Each career discovery process for students from mixed-status families and/or students without documentation has a unique context and challenges.
Career Exploration has two licensed clinicians on staff who can offer confidential support. Contact our office at (651) 696-6384 for more information.
Disclosing your status during job and internship searches
It can be complicated, confusing and stressful to decide when and with whom to share your status, or the status of your family members. Throughout the search and hiring process it is important to provide information that is true and authentic, however, you ultimately get to decide whether or not to share your status.
You may decide to share your status with an organization early in the hiring process or in an interview if you feel comfortable doing so, and to start a discussion about how to move forward in the process. It is important to consider who you would want to disclose to (sharing with a recruiter vs. a supervisor) and in what manner (disclosing in a personal statement for grad school vs. in an interview).
Filling Out Applications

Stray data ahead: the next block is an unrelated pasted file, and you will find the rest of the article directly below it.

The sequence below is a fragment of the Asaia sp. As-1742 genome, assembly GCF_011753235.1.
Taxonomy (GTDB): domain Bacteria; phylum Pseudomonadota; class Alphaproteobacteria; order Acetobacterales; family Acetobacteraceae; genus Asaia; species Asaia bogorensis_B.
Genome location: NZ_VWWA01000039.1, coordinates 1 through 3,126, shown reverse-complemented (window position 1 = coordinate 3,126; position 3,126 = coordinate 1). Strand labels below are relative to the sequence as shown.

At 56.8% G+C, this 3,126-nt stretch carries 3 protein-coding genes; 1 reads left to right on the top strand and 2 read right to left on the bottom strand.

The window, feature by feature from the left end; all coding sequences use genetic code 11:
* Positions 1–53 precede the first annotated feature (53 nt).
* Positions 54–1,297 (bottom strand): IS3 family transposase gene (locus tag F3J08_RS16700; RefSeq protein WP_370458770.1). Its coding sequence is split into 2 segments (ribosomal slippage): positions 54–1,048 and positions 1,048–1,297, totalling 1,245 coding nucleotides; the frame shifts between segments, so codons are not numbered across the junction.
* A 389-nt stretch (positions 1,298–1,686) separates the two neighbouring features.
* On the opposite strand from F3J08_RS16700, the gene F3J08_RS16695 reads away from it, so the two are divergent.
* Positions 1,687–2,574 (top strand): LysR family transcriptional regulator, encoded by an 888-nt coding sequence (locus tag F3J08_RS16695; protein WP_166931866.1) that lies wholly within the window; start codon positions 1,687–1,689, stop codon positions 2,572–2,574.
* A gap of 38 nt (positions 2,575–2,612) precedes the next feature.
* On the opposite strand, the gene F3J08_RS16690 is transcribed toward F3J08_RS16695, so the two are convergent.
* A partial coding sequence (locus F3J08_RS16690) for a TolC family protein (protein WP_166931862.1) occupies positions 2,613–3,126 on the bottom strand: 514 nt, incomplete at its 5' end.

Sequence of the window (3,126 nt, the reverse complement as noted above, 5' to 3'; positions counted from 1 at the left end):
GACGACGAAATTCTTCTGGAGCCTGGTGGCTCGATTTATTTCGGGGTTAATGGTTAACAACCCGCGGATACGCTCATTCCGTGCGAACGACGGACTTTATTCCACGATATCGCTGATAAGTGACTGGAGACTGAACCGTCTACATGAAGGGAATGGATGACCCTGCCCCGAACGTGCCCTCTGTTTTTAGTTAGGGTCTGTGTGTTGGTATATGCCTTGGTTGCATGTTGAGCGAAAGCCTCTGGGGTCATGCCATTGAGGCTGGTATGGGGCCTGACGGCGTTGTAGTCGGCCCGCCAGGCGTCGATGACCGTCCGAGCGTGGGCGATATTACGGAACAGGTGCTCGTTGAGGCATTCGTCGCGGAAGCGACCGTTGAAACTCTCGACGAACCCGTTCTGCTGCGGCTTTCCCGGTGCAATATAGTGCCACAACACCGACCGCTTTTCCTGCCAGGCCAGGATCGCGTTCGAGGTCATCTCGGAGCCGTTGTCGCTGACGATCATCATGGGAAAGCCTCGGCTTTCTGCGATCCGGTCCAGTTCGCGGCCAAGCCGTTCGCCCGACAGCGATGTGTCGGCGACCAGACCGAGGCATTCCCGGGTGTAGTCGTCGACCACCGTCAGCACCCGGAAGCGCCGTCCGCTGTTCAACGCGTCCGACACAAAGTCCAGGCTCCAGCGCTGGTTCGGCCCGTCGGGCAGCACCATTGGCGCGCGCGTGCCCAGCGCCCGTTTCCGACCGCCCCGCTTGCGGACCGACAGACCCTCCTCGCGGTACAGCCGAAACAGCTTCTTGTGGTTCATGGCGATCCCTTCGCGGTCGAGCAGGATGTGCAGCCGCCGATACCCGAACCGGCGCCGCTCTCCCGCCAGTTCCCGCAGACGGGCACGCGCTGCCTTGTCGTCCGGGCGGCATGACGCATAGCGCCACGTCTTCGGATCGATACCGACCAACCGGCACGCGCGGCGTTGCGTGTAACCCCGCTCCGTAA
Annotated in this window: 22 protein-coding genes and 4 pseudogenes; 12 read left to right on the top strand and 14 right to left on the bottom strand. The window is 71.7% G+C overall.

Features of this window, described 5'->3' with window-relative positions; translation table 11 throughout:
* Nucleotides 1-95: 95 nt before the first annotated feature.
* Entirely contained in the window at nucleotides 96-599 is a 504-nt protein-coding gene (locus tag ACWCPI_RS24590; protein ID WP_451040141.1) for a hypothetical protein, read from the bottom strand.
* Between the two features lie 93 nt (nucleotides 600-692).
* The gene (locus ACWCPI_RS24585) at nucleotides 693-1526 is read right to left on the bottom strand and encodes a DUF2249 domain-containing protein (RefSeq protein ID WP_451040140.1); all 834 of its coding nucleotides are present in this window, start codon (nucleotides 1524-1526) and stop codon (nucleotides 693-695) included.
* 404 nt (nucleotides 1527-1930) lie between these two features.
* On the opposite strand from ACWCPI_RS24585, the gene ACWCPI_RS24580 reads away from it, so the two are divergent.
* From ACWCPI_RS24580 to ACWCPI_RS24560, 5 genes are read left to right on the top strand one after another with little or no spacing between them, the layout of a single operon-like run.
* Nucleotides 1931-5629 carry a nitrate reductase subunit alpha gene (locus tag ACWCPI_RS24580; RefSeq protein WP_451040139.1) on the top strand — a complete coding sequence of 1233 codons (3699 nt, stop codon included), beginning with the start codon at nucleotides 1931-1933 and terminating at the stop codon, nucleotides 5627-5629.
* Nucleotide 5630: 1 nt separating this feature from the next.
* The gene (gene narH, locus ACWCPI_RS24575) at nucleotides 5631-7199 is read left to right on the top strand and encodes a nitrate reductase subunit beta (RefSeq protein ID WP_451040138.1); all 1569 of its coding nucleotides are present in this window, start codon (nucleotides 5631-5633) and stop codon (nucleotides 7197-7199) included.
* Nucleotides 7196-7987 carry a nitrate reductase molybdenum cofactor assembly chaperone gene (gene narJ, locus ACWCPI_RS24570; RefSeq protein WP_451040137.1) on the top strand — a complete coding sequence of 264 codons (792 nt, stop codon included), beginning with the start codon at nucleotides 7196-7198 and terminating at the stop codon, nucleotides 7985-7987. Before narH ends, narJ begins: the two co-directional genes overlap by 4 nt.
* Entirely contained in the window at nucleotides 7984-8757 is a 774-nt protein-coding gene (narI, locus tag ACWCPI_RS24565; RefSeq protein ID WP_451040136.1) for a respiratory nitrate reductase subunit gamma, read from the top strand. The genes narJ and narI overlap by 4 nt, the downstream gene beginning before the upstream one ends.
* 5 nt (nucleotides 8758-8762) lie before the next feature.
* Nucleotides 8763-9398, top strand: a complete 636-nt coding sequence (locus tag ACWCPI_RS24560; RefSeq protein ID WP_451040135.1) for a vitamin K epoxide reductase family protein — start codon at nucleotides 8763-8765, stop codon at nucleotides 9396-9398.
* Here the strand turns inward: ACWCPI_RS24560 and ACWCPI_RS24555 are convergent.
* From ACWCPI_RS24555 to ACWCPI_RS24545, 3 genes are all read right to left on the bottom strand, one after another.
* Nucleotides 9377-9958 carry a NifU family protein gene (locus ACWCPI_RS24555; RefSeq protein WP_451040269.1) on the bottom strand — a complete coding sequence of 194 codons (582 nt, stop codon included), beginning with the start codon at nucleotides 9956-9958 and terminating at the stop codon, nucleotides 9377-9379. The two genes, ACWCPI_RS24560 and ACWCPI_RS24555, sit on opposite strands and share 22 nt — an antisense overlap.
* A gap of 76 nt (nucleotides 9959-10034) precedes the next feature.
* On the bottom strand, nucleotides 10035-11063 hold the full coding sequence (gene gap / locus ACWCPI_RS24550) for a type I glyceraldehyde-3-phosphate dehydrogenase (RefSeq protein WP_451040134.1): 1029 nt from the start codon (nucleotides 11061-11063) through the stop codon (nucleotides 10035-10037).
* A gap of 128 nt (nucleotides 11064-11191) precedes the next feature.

Job and internship applications may ask: “Are you legally authorized to work in the United States?”
- If you have DACA you can answer “yes” to the question and continue through the hiring process without having to disclose more detailed information about your background.
- If you do not have DACA or another work authorization status, there are other options you may consider for gaining experience and finding employment.
- Read the Form I-9 Employee Information Sheet (pdf) for helpful information.
Gaining professional experience without a job
- MyUndocumentedLife: Internships
- You may discuss with an employer the option of working as an independent contractor. Independent contractors often do the same type of work, but instead of working for one employer, might work for multiple clients. Examples of independent contractor jobs include tutor or child care provider.
- An independent contractor can use an Independent Taxpayer Identification Number which can be obtained regardless of immigration status.
- Read Life after College: A Guide for Undocumented Students by Educators for Fair Consideration (E4FC) for more information (pages 29-35).
- If you are interested in starting your own business, a Limited Liability Company (LLC) may be an option to consider. An LLC is composed of an individual or a group of people who are both workers and owners of a business.
- Read Life after College: A Guide for Undocumented Students by Educators for Fair Consideration (E4FC) for more information (pages 35-37).
If you want to continue your education after earning a bachelor’s degree, graduate school may be your next step. If you are considering whether to apply to graduate school, sign up for a career counseling appointment to talk with a counselor about the decision and to get help finding programs.